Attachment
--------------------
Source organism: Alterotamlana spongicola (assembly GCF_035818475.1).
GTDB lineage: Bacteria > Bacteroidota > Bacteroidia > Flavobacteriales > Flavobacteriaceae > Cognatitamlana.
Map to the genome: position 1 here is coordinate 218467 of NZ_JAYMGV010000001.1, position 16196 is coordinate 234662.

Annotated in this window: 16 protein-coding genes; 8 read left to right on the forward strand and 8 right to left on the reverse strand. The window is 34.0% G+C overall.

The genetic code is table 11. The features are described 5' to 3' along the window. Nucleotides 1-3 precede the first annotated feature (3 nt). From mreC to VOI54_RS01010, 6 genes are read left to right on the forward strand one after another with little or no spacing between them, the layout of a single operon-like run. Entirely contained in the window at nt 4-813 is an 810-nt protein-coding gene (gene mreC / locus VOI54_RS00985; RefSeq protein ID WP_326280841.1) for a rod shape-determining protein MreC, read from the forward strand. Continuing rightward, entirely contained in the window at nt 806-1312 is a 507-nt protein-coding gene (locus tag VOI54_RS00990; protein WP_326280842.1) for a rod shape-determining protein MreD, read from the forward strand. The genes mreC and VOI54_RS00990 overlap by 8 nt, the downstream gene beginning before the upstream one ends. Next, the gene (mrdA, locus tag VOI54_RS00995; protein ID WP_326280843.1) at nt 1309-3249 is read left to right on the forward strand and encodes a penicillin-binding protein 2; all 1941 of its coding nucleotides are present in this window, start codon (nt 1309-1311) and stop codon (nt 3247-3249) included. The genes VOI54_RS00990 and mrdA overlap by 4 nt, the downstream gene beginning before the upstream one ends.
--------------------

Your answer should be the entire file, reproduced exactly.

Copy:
Source organism: Alterotamlana spongicola (assembly GCF_035818475.1).
GTDB lineage: Bacteria > Bacteroidota > Bacteroidia > Flavobacteriales > Flavobacteriaceae > Cognatitamlana.
Map to the genome: position 1 here is coordinate 218467 of NZ_JAYMGV010000001.1, position 16196 is coordinate 234662.

Annotated in this window: 16 protein-coding genes; 8 read left to right on the forward strand and 8 right to left on the reverse strand. The window is 34.0% G+C overall.

The genetic code is table 11. The features are described 5' to 3' along the window. Nucleotides 1-3 precede the first annotated feature (3 nt). From mreC to VOI54_RS01010, 6 genes are read left to right on the forward strand one after another with little or no spacing between them, the layout of a single operon-like run. Entirely contained in the window at nt 4-813 is an 810-nt protein-coding gene (gene mreC / locus VOI54_RS00985; RefSeq protein ID WP_326280841.1) for a rod shape-determining protein MreC, read from the forward strand. Continuing rightward, entirely contained in the window at nt 806-1312 is a 507-nt protein-coding gene (locus tag VOI54_RS00990; protein WP_326280842.1) for a rod shape-determining protein MreD, read from the forward strand. The genes mreC and VOI54_RS00990 overlap by 8 nt, the downstream gene beginning before the upstream one ends. Next, the gene (mrdA, locus tag VOI54_RS00995; protein ID WP_326280843.1) at nt 1309-3249 is read left to right on the forward strand and encodes a penicillin-binding protein 2; all 1941 of its coding nucleotides are present in this window, start codon (nt 1309-1311) and stop codon (nt 3247-3249) included. The genes VOI54_RS00990 and mrdA overlap by 4 nt, the downstream gene beginning before the upstream one ends.